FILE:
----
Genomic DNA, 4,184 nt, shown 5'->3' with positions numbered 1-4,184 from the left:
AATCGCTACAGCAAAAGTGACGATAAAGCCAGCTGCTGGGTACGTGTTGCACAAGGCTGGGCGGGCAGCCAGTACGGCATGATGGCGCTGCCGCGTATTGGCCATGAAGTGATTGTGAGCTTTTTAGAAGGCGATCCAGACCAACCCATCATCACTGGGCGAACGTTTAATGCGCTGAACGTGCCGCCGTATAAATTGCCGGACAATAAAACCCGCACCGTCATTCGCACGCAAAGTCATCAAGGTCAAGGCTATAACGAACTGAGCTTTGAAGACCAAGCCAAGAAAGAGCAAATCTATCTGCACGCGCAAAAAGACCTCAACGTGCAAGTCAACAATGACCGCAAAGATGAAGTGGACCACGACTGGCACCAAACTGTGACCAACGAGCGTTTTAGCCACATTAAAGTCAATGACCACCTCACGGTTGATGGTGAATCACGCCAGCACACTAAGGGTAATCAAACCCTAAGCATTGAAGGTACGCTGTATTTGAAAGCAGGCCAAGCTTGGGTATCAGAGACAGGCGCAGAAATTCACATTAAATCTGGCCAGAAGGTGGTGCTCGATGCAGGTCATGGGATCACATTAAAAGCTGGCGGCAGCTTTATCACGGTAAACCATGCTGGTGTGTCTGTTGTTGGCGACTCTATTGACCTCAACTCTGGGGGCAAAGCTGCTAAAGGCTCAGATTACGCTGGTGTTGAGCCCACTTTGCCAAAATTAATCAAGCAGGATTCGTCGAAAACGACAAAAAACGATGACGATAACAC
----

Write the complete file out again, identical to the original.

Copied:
Genomic DNA, 4,184 nt, shown 5'->3' with positions numbered 1-4,184 from the left:
AATCGCTACAGCAAAAGTGACGATAAAGCCAGCTGCTGGGTACGTGTTGCACAAGGCTGGGCGGGCAGCCAGTACGGCATGATGGCGCTGCCGCGTATTGGCCATGAAGTGATTGTGAGCTTTTTAGAAGGCGATCCAGACCAACCCATCATCACTGGGCGAACGTTTAATGCGCTGAACGTGCCGCCGTATAAATTGCCGGACAATAAAACCCGCACCGTCATTCGCACGCAAAGTCATCAAGGTCAAGGCTATAACGAACTGAGCTTTGAAGACCAAGCCAAGAAAGAGCAAATCTATCTGCACGCGCAAAAAGACCTCAACGTGCAAGTCAACAATGACCGCAAAGATGAAGTGGACCACGACTGGCACCAAACTGTGACCAACGAGCGTTTTAGCCACATTAAAGTCAATGACCACCTCACGGTTGATGGTGAATCACGCCAGCACACTAAGGGTAATCAAACCCTAAGCATTGAAGGTACGCTGTATTTGAAAGCAGGCCAAGCTTGGGTATCAGAGACAGGCGCAGAAATTCACATTAAATCTGGCCAGAAGGTGGTGCTCGATGCAGGTCATGGGATCACATTAAAAGCTGGCGGCAGCTTTATCACGGTAAACCATGCTGGTGTGTCTGTTGTTGGCGACTCTATTGACCTCAACTCTGGGGGCAAAGCTGCTAAAGGCTCAGATTACGCTGGTGTTGAGCCCACTTTGCCAAAATTAATCAAGCAGGATTCGTCGAAAACGACAAAAAACGATGACGATAACAC